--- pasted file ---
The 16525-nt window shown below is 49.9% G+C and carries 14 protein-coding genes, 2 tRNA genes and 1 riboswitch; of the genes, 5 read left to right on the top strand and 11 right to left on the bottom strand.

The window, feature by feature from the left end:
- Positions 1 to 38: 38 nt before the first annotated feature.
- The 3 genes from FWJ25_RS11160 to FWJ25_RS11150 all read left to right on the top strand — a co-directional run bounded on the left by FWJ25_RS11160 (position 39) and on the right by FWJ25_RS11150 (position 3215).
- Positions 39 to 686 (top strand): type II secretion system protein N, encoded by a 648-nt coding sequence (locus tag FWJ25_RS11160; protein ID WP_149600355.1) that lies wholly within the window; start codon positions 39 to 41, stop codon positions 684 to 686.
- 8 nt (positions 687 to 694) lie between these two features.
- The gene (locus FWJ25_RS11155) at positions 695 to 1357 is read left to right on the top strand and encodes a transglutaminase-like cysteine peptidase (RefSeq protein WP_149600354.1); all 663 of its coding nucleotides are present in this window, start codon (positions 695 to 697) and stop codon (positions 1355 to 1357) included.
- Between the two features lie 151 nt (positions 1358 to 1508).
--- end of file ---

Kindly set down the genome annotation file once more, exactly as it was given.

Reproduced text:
The 16525-nt window shown below is 49.9% G+C and carries 14 protein-coding genes, 2 tRNA genes and 1 riboswitch; of the genes, 5 read left to right on the top strand and 11 right to left on the bottom strand.

The window, feature by feature from the left end:
- Positions 1 to 38: 38 nt before the first annotated feature.
- The 3 genes from FWJ25_RS11160 to FWJ25_RS11150 all read left to right on the top strand — a co-directional run bounded on the left by FWJ25_RS11160 (position 39) and on the right by FWJ25_RS11150 (position 3215).
- Positions 39 to 686 (top strand): type II secretion system protein N, encoded by a 648-nt coding sequence (locus tag FWJ25_RS11160; protein ID WP_149600355.1) that lies wholly within the window; start codon positions 39 to 41, stop codon positions 684 to 686.
- 8 nt (positions 687 to 694) lie between these two features.
- The gene (locus FWJ25_RS11155) at positions 695 to 1357 is read left to right on the top strand and encodes a transglutaminase-like cysteine peptidase (RefSeq protein WP_149600354.1); all 663 of its coding nucleotides are present in this window, start codon (positions 695 to 697) and stop codon (positions 1355 to 1357) included.
- Between the two features lie 151 nt (positions 1358 to 1508).